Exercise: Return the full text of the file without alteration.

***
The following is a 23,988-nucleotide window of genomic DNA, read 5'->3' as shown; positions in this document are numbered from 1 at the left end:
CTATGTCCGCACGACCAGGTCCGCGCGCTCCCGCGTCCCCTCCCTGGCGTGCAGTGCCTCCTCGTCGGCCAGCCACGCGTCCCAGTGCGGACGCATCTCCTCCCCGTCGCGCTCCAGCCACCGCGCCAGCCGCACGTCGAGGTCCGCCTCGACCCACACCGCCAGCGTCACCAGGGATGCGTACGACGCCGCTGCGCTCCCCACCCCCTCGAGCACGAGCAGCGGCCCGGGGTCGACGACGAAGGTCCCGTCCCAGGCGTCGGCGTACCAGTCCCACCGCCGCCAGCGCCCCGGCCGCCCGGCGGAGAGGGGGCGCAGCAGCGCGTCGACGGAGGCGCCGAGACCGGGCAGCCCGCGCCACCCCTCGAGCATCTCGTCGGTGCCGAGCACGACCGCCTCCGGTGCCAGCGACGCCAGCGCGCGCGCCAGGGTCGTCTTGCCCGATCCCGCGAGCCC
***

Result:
The following is a 23,988-nucleotide window of genomic DNA, read 5'->3' as shown; positions in this document are numbered from 1 at the left end:
CTATGTCCGCACGACCAGGTCCGCGCGCTCCCGCGTCCCCTCCCTGGCGTGCAGTGCCTCCTCGTCGGCCAGCCACGCGTCCCAGTGCGGACGCATCTCCTCCCCGTCGCGCTCCAGCCACCGCGCCAGCCGCACGTCGAGGTCCGCCTCGACCCACACCGCCAGCGTCACCAGGGATGCGTACGACGCCGCTGCGCTCCCCACCCCCTCGAGCACGAGCAGCGGCCCGGGGTCGACGACGAAGGTCCCGTCCCAGGCGTCGGCGTACCAGTCCCACCGCCGCCAGCGCCCCGGCCGCCCGGCGGAGAGGGGGCGCAGCAGCGCGTCGACGGAGGCGCCGAGACCGGGCAGCCCGCGCCACCCCTCGAGCATCTCGTCGGTGCCGAGCACGACCGCCTCCGGTGCCAGCGACGCCAGCGCGCGCGCCAGGGTCGTCTTGCCCGATCCCGCGAGCCC